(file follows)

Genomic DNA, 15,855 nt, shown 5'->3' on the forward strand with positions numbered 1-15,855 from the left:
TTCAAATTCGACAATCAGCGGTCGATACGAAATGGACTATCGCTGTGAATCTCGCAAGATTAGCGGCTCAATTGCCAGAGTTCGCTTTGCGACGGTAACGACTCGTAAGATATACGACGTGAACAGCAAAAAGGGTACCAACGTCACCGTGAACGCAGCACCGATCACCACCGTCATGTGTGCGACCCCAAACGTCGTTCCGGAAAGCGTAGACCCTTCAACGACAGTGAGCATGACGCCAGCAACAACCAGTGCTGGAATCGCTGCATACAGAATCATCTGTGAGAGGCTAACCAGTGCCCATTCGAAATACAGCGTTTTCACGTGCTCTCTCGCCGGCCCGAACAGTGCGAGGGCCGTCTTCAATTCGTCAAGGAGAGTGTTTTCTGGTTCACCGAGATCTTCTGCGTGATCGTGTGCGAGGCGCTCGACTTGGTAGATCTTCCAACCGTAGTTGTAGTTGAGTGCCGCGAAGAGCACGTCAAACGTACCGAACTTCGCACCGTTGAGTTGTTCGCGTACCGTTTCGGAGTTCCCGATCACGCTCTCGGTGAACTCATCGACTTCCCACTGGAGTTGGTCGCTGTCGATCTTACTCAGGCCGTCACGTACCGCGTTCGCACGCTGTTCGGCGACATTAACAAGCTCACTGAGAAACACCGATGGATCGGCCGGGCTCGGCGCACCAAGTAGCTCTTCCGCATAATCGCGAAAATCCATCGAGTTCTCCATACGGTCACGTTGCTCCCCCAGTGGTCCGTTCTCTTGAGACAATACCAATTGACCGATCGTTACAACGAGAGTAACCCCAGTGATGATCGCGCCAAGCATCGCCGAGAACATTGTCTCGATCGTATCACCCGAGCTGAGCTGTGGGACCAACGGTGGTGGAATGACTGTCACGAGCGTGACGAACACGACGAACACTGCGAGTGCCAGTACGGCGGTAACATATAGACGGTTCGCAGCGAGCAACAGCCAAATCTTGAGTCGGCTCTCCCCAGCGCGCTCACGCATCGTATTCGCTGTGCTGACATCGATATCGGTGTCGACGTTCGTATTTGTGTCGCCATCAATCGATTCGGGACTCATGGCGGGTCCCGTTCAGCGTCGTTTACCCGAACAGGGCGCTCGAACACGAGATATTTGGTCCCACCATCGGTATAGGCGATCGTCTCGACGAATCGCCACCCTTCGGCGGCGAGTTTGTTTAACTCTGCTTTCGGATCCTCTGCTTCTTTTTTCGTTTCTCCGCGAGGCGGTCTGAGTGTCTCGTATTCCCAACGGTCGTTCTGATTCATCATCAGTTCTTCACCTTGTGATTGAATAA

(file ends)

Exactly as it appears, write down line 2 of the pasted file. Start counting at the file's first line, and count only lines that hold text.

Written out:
TTCAAATTCGACAATCAGCGGTCGATACGAAATGGACTATCGCTGTGAATCTCGCAAGATTAGCGGCTCAATTGCCAGAGTTCGCTTTGCGACGGTAACGACTCGTAAGATATACGACGTGAACAGCAAAAAGGGTACCAACGTCACCGTGAACGCAGCACCGATCACCACCGTCATGTGTGCGACCCCAAACGTCGTTCCGGAAAGCGTAGACCCTTCAACGACAGTGAGCATGACGCCAGCAACAACCAGTGCTGGAATCGCTGCATACAGAATCATCTGTGAGAGGCTAACCAGTGCCCATTCGAAATACAGCGTTTTCACGTGCTCTCTCGCCGGCCCGAACAGTGCGAGGGCCGTCTTCAATTCGTCAAGGAGAGTGTTTTCTGGTTCACCGAGATCTTCTGCGTGATCGTGTGCGAGGCGCTCGACTTGGTAGATCTTCCAACCGTAGTTGTAGTTGAGTGCCGCGAAGAGCACGTCAAACGTACCGAACTTCGCACCGTTGAGTTGTTCGCGTACCGTTTCGGAGTTCCCGATCACGCTCTCGGTGAACTCATCGACTTCCCACTGGAGTTGGTCGCTGTCGATCTTACTCAGGCCGTCACGTACCGCGTTCGCACGCTGTTCGGCGACATTAACAAGCTCACTGAGAAACACCGATGGATCGGCCGGGCTCGGCGCACCAAGTAGCTCTTCCGCATAATCGCGAAAATCCATCGAGTTCTCCATACGGTCACGTTGCTCCCCCAGTGGTCCGTTCTCTTGAGACAATACCAATTGACCGATCGTTACAACGAGAGTAACCCCAGTGATGATCGCGCCAAGCATCGCCGAGAACATTGTCTCGATCGTATCACCCGAGCTGAGCTGTGGGACCAACGGTGGTGGAATGACTGTCACGAGCGTGACGAACACGACGAACACTGCGAGTGCCAGTACGGCGGTAACATATAGACGGTTCGCAGCGAGCAACAGCCAAATCTTGAGTCGGCTCTCCCCAGCGCGCTCACGCATCGTATTCGCTGTGCTGACATCGATATCGGTGTCGACGTTCGTATTTGTGTCGCCATCAATCGATTCGGGACTCATGGCGGGTCCCGTTCAGCGTCGTTTACCCGAACAGGGCGCTCGAACACGAGATATTTGGTCCCACCATCGGTATAGGCGATCGTCTCGACGAATCGCCACCCTTCGGCGGCGAGTTTGTTTAACTCTGCTTTCGGATCCTCTGCTTCTTTTTTCGTTTCTCCGCGAGGCGGTCTGAGTGTCTCGTATTCCCAACGGTCGTTCTGATTCATCATCAGTTCTTCACCTTGTGATTGAATAA